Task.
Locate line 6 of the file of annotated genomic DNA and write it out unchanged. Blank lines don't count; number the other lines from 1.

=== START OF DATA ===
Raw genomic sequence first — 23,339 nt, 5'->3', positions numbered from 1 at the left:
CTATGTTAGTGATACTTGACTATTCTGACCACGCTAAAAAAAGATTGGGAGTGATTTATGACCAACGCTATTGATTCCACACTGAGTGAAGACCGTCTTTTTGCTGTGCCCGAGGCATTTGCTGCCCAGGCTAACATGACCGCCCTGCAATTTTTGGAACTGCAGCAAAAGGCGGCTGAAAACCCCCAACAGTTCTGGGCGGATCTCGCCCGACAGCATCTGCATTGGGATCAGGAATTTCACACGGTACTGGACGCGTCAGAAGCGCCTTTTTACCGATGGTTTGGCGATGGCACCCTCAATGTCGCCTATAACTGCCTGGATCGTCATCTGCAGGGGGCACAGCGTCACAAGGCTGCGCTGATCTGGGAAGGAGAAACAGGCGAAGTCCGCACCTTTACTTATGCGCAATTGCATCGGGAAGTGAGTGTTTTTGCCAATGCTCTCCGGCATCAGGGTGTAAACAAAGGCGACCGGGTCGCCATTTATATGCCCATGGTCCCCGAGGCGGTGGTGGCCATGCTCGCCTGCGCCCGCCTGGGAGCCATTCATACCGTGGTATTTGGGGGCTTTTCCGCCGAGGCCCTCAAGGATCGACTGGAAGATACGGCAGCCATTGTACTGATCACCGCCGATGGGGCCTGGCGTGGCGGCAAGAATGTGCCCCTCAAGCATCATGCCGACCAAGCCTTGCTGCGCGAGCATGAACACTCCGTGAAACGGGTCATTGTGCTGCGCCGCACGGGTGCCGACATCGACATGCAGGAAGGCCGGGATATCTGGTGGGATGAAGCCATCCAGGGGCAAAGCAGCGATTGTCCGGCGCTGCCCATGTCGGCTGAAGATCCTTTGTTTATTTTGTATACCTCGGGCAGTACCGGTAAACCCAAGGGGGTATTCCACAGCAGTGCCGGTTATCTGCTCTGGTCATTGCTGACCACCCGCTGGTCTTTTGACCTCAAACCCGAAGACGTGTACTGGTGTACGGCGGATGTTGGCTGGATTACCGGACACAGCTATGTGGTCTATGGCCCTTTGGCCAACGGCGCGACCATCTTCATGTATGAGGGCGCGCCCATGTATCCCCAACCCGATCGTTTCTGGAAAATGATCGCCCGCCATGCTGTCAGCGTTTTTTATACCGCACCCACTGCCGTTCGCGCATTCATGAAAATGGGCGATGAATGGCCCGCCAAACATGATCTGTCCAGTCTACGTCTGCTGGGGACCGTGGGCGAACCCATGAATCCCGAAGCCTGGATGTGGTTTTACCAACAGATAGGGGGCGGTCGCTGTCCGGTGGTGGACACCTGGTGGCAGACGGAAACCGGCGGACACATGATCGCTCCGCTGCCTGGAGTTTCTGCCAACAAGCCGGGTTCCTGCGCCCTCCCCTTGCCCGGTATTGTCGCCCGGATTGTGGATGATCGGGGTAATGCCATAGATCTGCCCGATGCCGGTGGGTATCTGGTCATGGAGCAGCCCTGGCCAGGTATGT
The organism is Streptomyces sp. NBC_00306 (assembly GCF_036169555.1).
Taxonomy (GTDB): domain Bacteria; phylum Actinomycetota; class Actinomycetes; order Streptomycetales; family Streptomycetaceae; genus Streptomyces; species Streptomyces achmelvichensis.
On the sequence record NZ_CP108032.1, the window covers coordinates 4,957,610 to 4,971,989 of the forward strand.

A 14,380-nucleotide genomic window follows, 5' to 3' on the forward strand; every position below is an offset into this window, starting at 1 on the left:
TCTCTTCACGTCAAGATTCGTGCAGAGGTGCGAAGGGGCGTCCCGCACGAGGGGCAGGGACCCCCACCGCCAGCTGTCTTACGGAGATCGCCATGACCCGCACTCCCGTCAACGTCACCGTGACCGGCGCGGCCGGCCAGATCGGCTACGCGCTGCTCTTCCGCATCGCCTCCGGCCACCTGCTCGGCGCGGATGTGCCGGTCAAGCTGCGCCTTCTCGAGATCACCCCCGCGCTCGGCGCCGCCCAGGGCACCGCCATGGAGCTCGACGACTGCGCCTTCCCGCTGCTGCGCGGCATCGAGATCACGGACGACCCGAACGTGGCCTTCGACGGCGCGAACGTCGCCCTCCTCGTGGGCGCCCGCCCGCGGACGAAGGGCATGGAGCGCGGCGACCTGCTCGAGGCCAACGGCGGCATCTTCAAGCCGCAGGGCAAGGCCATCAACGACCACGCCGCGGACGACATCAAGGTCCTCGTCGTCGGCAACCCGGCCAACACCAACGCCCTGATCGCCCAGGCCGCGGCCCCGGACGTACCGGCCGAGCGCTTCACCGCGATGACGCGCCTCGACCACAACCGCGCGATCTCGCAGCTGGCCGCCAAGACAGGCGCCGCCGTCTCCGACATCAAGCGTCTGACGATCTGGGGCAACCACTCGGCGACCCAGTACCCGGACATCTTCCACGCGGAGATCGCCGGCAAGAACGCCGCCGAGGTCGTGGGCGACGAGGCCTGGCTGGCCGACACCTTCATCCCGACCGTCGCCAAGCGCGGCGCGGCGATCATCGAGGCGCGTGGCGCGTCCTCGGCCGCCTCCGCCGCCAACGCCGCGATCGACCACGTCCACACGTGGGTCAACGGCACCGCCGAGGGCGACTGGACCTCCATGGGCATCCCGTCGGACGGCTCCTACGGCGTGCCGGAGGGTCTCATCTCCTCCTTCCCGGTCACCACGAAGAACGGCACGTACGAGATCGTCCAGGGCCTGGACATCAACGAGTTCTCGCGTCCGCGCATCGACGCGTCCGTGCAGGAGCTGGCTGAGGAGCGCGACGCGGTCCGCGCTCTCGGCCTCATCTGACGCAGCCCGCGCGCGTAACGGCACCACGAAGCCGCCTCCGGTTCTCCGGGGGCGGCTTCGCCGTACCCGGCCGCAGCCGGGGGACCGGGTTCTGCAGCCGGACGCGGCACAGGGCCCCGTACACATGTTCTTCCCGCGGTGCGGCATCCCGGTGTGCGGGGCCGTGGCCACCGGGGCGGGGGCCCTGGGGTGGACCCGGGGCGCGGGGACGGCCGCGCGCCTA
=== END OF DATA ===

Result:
A 14,380-nucleotide genomic window follows, 5' to 3' on the forward strand; every position below is an offset into this window, starting at 1 on the left: